City rejects request for police body-worn camera recordings of Rodriguez killing
Police officers’ body-worn camera recordings of the Nov. 23 killing of 15-year-old Stavian Rodriguez won't be released “at this time,” an attorney for the city of Oklahoma City says in a letter to an attorney for the boy’s mother.
Attorney Rand Eddy filed a lawsuit Feb. 2 seeking release of the video on behalf of Cameo Holland. In a letter to the city attorney’s office the previous Friday, Eddy said more than six weeks had passed without a response to his initial request.
Rodriguez was shot to death by police responding to a report of an attempted armed robbery at a south Oklahoma City gas station.
In a letter dated the same day the lawsuit was filed, Jason Perez, an assistant city attorney, denied the request for the video, saying the police department's investigation was ongoing.
He said investigators anticipated presenting their findings to Oklahoma County District Attorney David Prater by the next day, Feb. 3.
No mention was made of any plans for an independent investigation or review of the findings.
“The Open Records Act does allow for the redaction or obscuring of footage that could compromise an ongoing criminal investigation or prosecution,” Perez wrote.
“We are also researching whether the video can be released or should be obscured because of the fact a minor is shown,” he wrote.
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The Oklahoman’s request for the video has been denied on the same grounds.
Police eventually released body-worn camera recordings in 2019 to the mother of a 14-year-old boy who was shot and wounded in March of that year by an Oklahoma City police sergeant.
The mother’s attorney provided that video to The Washington Post, which published it. That case led to a federal lawsuit against the officer and the city of Oklahoma City.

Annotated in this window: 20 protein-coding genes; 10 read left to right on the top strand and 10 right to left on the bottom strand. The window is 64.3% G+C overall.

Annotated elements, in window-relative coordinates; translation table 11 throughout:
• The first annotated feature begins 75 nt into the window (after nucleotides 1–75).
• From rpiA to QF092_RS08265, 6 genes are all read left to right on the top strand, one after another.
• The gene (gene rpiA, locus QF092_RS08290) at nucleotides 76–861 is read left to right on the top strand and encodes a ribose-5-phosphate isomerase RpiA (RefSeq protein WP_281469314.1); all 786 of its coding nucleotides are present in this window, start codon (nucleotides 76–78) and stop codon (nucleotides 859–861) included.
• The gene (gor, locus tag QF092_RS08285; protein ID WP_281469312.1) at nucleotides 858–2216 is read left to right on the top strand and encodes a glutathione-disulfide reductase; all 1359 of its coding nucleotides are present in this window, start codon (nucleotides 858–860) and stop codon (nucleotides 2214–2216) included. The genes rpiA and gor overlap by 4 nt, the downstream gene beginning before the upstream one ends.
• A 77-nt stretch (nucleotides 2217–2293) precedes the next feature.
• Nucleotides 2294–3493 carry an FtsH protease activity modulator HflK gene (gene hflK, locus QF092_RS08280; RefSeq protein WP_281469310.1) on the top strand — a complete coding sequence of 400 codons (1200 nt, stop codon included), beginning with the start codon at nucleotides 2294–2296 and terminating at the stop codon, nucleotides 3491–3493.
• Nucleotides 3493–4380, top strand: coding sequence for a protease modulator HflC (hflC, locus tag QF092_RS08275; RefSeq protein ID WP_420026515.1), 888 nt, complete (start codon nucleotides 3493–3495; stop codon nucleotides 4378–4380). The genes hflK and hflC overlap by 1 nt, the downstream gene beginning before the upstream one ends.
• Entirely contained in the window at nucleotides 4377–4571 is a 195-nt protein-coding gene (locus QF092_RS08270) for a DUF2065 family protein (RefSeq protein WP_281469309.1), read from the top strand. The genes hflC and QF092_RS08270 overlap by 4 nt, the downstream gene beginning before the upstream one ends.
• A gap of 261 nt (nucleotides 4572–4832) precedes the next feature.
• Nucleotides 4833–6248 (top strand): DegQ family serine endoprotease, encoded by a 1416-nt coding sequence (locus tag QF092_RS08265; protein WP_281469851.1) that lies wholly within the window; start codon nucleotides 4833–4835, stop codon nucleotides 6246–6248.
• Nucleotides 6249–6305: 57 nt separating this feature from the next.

Police officers shot Stavian Rodriguez on a Monday night outside Okie Gas Express, 7917 S Western Ave.
The boy was suspected of an attempted armed robbery. He had been locked inside by a clerk and emerged through a drive-thru window after being ordered to come outside by police.
TV news video appeared to show Rodriguez outside the gas station, dropping a gun. The boy raises his hands, then lowers them before being shot.
The boy’s death was followed less than three weeks later by the killing of a Black man who family members said was mentally ill, prompting two days of protests over police violence shortly before Christmas.
State law says portions of recordings that identify officers who become subject to internal investigation may be withheld until the investigation is concluded. The unedited recordings then are subject to disclosure.
Eddy wrote in his Feb. 2 lawsuit that “numerous officers yelled numerous commands” at Rodriguez.
Eyewitnesses said the boy complied yet was shot “with no sufficient cause to justify the use of deadly force,” Eddy wrote.
Staff writer William Crum covers city government, the mayor's office, police budgets and reform, elections and more. For civic news, subscribe at oklahoman.com.